They can’t all be gems.
Sometimes when I take a photo, I know it’s going to be a painting. I just don’t know when I’ll get around to actually painting it.
It can be days. Or years.
I took this one a year ago.
I started painting it last May.
And then put it away, and started it again.
And then put it away and started it again.
And then it was summer, and fishing started,. So even though it was 95% done, I put it away again for 4 months.
Now, it’s FINALLY finished.
And I am DONE with it.
(Phew! This was painful).
Some days when you paint, you can’t do any wrong.
The pigments and water seem to literally dance on the sheet.
The brilliant colors blend and merge exactly as you want them to…it’s a magical feeling.
And at the end of the day, you have a satisfied feeling, like a cat that’s caught the canary, that you’ve pulled off another great painting.
Today wasn’t one of those days.
My first attempt was to paint this scene:
When I came back, I found something had inadvertently touched the still-wet sky and had left some marks.
This is beyond repair. You can’t fix this.
Some people might say “Oh, Friar, that’s nothing. Nobody will notice that.”
But the point is…I’LL KNOW.
And anyone looking at the painting, will zoom on on these white blemishes, and that’s the only thing they’ll notice.
So I decide to cut my losses, and quit while I’m ahead.
But not without adding some editorial comments of my own.
There was still an hour left to the class, so I decided to start another “easy’ painting.
Unfortunately, I messed up the full moon. The masking compound didn’t cover the area properly, and the moon was lopsided.
And, again, there was nothing I could do to fix this.
So I added some more editorial comments.
And for good measure, I include a giant mutant squirrel wreaking havoc in the woods.
I call him “Chuk-Tor”.
Here’s a simple Northern Ontario scene, just the lake, trees and sky. The kind I’ve done time and time again.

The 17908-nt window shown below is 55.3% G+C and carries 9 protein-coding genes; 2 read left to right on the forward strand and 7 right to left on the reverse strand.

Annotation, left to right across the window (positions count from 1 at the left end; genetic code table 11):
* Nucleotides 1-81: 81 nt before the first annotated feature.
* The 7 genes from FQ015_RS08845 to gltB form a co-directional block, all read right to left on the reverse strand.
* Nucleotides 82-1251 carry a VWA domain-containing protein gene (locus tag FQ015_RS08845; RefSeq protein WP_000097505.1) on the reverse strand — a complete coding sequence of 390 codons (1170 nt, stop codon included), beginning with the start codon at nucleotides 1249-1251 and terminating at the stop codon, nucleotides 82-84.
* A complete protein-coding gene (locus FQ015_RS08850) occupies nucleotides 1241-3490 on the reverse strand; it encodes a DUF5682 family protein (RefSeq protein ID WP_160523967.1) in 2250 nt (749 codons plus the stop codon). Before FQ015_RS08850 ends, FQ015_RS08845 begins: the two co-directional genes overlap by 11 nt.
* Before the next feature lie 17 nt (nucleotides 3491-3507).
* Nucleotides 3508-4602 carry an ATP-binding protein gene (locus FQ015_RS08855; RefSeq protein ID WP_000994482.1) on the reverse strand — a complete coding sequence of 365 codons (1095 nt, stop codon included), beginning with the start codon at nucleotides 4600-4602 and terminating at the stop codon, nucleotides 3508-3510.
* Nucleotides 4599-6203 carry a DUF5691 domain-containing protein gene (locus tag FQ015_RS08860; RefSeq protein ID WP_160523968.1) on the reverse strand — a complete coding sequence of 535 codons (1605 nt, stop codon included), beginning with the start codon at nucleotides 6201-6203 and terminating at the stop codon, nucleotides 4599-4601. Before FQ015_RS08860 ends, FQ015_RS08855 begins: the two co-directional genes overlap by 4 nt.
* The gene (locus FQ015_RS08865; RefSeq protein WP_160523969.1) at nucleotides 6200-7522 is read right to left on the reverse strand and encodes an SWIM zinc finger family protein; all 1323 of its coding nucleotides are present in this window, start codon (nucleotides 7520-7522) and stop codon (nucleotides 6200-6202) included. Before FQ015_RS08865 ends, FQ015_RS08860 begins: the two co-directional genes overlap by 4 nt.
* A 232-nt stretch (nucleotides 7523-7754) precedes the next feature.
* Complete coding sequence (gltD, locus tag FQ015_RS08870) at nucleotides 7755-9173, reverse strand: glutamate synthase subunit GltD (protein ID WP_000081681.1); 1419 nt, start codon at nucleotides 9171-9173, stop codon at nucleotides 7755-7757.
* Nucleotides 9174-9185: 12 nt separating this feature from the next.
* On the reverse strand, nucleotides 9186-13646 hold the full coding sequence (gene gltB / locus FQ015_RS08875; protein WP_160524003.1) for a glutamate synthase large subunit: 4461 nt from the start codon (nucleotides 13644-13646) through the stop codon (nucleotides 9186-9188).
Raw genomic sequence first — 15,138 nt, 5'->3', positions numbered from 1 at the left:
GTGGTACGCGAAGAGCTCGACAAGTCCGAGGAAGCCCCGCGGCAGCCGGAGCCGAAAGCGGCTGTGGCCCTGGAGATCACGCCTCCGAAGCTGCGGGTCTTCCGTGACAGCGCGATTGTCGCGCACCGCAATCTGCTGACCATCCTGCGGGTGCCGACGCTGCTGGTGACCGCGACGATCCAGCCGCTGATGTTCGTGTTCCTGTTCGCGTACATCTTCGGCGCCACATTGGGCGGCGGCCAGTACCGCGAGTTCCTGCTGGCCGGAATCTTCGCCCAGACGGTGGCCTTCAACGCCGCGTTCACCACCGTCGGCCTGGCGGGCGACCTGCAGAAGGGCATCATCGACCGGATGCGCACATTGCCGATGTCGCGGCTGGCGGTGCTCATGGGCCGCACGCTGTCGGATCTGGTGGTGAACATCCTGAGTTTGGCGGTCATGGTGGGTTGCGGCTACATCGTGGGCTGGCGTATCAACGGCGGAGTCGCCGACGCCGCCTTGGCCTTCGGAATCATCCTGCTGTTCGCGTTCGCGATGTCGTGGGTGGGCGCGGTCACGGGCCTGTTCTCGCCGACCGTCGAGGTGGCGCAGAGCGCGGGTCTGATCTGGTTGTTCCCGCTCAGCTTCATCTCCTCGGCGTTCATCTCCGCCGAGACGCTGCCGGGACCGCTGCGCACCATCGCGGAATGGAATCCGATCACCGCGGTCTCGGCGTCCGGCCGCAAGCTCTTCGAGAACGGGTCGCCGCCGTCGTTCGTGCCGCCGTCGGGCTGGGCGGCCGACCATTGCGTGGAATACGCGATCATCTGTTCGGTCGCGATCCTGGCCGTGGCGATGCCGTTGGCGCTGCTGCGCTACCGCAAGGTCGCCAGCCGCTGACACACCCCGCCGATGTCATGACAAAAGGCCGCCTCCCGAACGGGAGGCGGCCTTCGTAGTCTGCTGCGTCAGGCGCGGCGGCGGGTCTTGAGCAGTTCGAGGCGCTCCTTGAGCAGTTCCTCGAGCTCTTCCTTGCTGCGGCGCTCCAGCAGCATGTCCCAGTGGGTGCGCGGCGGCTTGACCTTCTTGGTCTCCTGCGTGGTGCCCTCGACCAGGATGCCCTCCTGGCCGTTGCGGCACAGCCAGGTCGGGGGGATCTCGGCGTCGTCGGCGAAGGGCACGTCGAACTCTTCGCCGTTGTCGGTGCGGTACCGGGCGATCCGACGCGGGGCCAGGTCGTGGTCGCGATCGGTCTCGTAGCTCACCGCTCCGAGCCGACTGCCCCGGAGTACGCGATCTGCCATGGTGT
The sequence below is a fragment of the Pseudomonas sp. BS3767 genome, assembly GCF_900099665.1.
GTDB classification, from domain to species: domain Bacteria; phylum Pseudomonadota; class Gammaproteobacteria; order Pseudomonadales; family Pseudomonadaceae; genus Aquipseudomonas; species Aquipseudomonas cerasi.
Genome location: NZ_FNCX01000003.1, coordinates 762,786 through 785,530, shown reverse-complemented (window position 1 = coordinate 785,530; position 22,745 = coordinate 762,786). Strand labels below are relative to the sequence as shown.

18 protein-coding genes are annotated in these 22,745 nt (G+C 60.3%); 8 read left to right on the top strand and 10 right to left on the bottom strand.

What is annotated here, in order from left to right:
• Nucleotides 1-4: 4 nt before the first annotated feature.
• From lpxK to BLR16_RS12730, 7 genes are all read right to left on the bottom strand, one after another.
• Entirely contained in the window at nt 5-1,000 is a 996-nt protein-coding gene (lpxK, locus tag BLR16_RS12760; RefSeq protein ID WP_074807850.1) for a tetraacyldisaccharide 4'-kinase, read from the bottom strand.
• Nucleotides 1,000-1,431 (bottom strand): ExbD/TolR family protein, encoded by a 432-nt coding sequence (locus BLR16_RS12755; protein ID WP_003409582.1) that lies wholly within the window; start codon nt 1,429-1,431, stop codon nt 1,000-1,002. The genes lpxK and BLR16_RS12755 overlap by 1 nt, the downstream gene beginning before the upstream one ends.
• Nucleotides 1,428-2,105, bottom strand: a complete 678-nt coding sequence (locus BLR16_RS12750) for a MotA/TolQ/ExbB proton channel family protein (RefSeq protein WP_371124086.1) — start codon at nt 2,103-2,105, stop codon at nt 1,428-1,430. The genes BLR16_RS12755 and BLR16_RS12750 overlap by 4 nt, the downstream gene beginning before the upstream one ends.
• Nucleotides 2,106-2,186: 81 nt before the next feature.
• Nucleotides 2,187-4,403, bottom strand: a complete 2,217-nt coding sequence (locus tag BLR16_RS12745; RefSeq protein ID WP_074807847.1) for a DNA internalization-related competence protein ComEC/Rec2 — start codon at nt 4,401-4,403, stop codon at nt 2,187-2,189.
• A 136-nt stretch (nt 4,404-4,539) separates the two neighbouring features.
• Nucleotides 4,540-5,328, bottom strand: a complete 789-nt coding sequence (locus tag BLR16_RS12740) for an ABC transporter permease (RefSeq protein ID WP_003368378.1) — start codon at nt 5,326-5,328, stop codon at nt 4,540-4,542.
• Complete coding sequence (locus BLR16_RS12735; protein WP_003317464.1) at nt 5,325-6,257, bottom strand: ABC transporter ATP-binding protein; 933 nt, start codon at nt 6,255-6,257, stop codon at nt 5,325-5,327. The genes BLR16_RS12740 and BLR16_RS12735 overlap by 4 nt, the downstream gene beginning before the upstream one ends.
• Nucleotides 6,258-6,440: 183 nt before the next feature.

But I like painting these scenes. I just love the scraggly black spruce trees of the boreal forest. It reminds me that I’m “up there”, far away from the big cities and shopping malls. And that the fish will soon be biting.
The painting was not so simple, though. Decievingly difficult, actually.
The sky wasnt’ too bad. But the reflection in the water were tricky. The ripples in the foreground made hard edges, which is difficult to capture on watercolor without making the painting look harsh.
I tried to paint the ripples on, but it was on the verge of looking like crap. Then my art teacher suggested a trick:
Instead of adding pigment to make the water ripples, take it away. Lift the paint off with a brush, and leave a few white areas. But not too many.
It worked. I’m reasonably happy with how it turned out.
And it helped salvage the painting.
People often ask me how long it takes to do a painting.
I’ll tell them: “Twenty years”.
Mabye a few hours to actually do the painting. That’s the EASY part.
The tricky part is the 2-3 decades of practice…practice….PRACTICE! that it takes to get to that point.
I didn’t realize how much practice, till I put all my paintings on the floor.
These are only from circa ~2000 to the present.
Now, mind you, these are only the “Good” ones I’m willing to show people.
This doesn’t count the many MANY rejects I’ve done.
Or the countless studies from art class (I still have a whole other box of this shit at my Mom’s house).
Or the 25 or so that I’ve given away as gifts to close friends or family members. .
Or the 40-50 (approx) that that I’ve sold here and there.
Or the others hanging on my walls or at my parent’s house.
And that’s just for watercolors. This doesn’t include pencil sketches, cartoons, charcoal, drawing excercises, etc…
And I don’t even do this for a living. This is just a hobby.
Imagine what a FULL-TIME artist does…?
Anyway, this blog post has taught me a two things
1) Geez, I’ve invested a LOT of time and money into my painting.
2) I definitely need to GET OUT more! 😉